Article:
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by Marc Jampole In the tsunami of stories about the 50th anniversary of the assassination of President John F. Kennedy, no one yet has observed that JFK was one of the first and finest examples of manipulation of the mass media to elect a major candidate. In 1956, Kennedy was a back-bench senator known for little else than being the son of a rich man and the right-wing alternative to a moderate Tennessean as Adlai Stevenson’s running mate. Then his family launched an incessant public relations program based on the question, “Can a Catholic be elected president?” It seemed as if every month some national magazine or prestigious newspaper was asking the question and answering mostly in the affirmative. In launching this PR campaign, the Kennedy family had one very large advantage: the family business was the largest advertiser in the mass media in the 1950s. After the first debate with Richard Nixon, the Kennedy PR machine shifted into fifth gear to focus the media conversation not on what was said, but on how they said it and what they looked like. It was certainly the first time that issues, real or fabricated, took a back seat to style in discussing a major election. Likeability, that ineffable essence that the media later told us Bush II had and Al Gore did not, became a factor, and the news media made sure we liked JFK a lot more than we did RMN. Of course, they had some help from Tricky Dick himself! Fifty years after his assassination, the Kennedy legend is mostly built on myths, the most significant and mendacious of which is that he was a liberal or a progressive. Kennedy came from a dark past: His father sympathized with the Nazis. His younger brother was a lawyer for Joseph McCarthy. As president, Kennedy tended to favor the right-wing. He called for decreasing taxes on the wealthy and corporations and for an increase in military spending. The two fiascos of his Administration — the Bay of Pigs invasion and the assassination of the head of the South Vietnamese government — were both examples of American imperialism and militarism. Both decisions came back to haunt our country for years, like the equally foolish decision to invade Iraq decades later. In retrospect, Kennedy’s civil rights record was shabby. Yes he was hobbled by his inability to manage Congress, but reviews of his administration’s actions in such books as Taylor Branch’s Parting the Waters suggest that Kennedy was always looking for an excuse to declare failure in Democratic attempts to pass civil rights legislation. Other books suggest that in finally passing civil rights and anti-poverty legislation, violence at the marches and riots in the inner cities moved Congress and the American people far more than did fulfilling the legacy of a martyred president. Although Kennedy was born thirty years too early to be part of the Baby Boom generation, the fact that he was America’s youngest president when the Baby Boomers were reaching their teens did make it easy for Kennedy to become a symbol of a new, younger America. His public lifestyle and his rhetoric did seem to symbolize that youthful time, but his political actions did not represent youthful rebellion and idealism, but rather immature adventurism in foreign affairs and a middle-aged willingness to live with the status quo in everything else. Part of the Kennedy myth is his personal glamor and elegance — but it was the glamor of rich folks spending their money on expensive stuff. The glamor was also part of the Kennedy PR machine, as exemplified by the first lady’s televised tour of the White House. I do, however, appreciate the fact that until Obama, Kennedy was our last president to cherish urban and urbane values. Between these two, all our presidents have wanted to be seen flipping sausages at a barbecue pit or chopping wood. I do not believe someone’s personal life should enter into an accounting of his or her public legacy. I don’t care one way or another that Kennedy is reported to have bedded dozens if not hundreds of women. It has nothing to do with his ability to perform as president or his public legacy, unless the sex were not consensual or there were something else he did that indicated poor judgment or unacceptable behavior — underage women, hypocritically advocating celibacy while whoring around, sexual harassment or rape, for example. In this regard, that Kennedy once forced a White House intern with whom he was having an affair to publicly fellate a Secret Service agent does not speak well of the man. It probably helps Kennedy’s legacy that no president has died in office since he did. I remember many older family members telling me how heart broken they were when Franklin Delano Roosevelt died in office. It occurred eighteen years before Kennedy was assassinated and twenty-two years after Warren G. Harding died in office. It has now been fifty years and, thank goodness, no one has supplanted Kennedy as “the president I remember dying in office.” The violence of the assassination heightens the sadness and sense of tragedy surrounding Kennedy, as well it should. That there are so many photographs and moving images of Kennedy makes it easy for even those born long after him to know him, or at least know his myths. The persistent rumors of a conspiracy to assassinate JFK also contribute to his high visibility. In fact, most of the Kennedy myth has little to do with the public man. Just think of the ways that his life and death are being covered these past few weeks:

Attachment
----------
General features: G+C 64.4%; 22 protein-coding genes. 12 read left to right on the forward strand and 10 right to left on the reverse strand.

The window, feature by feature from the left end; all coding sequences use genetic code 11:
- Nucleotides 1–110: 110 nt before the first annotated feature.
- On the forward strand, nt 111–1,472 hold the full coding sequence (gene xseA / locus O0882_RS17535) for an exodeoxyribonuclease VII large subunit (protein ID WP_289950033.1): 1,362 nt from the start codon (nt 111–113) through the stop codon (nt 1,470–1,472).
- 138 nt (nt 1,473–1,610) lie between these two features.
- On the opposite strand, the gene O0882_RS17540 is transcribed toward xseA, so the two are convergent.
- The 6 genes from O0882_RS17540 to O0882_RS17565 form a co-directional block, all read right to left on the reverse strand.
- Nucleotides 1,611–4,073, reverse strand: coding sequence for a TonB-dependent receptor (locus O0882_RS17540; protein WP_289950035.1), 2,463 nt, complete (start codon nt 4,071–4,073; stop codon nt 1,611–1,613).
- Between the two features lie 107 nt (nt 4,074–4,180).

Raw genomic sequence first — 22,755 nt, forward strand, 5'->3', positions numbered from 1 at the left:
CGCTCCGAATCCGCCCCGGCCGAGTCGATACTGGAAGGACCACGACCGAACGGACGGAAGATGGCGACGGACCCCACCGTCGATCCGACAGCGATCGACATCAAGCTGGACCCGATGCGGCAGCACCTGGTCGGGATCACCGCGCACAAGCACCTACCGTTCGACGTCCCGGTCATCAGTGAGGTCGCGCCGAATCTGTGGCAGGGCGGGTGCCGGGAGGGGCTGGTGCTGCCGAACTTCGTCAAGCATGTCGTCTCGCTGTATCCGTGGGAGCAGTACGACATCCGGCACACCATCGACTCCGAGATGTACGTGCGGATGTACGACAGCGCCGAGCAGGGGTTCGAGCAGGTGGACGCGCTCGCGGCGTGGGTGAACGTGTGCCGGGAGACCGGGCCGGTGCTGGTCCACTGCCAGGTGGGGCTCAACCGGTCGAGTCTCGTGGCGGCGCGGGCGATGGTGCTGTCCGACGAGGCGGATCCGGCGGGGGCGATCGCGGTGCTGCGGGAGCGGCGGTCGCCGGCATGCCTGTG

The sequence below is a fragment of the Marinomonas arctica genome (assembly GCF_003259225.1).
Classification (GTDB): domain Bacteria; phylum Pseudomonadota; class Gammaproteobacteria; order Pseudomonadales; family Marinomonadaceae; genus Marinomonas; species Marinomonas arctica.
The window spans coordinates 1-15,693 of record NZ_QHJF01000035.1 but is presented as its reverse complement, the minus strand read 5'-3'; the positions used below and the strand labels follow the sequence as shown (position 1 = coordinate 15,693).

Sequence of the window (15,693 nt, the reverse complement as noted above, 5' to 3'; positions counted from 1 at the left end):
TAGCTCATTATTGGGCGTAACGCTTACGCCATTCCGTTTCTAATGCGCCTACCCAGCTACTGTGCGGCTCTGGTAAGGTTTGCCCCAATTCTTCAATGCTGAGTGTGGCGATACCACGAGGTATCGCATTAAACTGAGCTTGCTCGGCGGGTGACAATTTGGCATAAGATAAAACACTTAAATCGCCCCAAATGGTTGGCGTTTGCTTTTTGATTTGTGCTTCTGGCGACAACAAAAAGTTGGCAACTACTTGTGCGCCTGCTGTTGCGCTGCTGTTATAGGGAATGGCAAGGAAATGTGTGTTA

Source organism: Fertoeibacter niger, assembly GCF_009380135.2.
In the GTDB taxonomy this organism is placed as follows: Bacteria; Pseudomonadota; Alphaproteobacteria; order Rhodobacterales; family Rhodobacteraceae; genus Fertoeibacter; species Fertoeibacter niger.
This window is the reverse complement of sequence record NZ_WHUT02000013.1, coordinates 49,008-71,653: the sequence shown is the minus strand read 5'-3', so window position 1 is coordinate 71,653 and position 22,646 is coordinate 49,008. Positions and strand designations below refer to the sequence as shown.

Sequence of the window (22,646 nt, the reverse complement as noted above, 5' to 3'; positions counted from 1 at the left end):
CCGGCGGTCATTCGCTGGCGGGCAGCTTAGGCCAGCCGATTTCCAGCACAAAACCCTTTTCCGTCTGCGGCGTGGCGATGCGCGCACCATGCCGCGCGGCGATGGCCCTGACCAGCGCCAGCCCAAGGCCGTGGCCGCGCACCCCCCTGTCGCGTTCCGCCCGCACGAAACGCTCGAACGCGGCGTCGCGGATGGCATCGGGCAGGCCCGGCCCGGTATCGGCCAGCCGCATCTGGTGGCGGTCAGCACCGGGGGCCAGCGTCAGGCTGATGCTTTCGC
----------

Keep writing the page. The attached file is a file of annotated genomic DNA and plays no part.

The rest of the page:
- The details of the assassination
- The conspiracy theories
- His wealth and glamor
- His sex life (helped by the fact that one of his paramours was a third-rate actress who had a habit of bedding famous and powerful men and after her death became another mass media martyr)
- The excitement of the New Frontier
- The sad fact that he didn’t have time to work on his political agenda.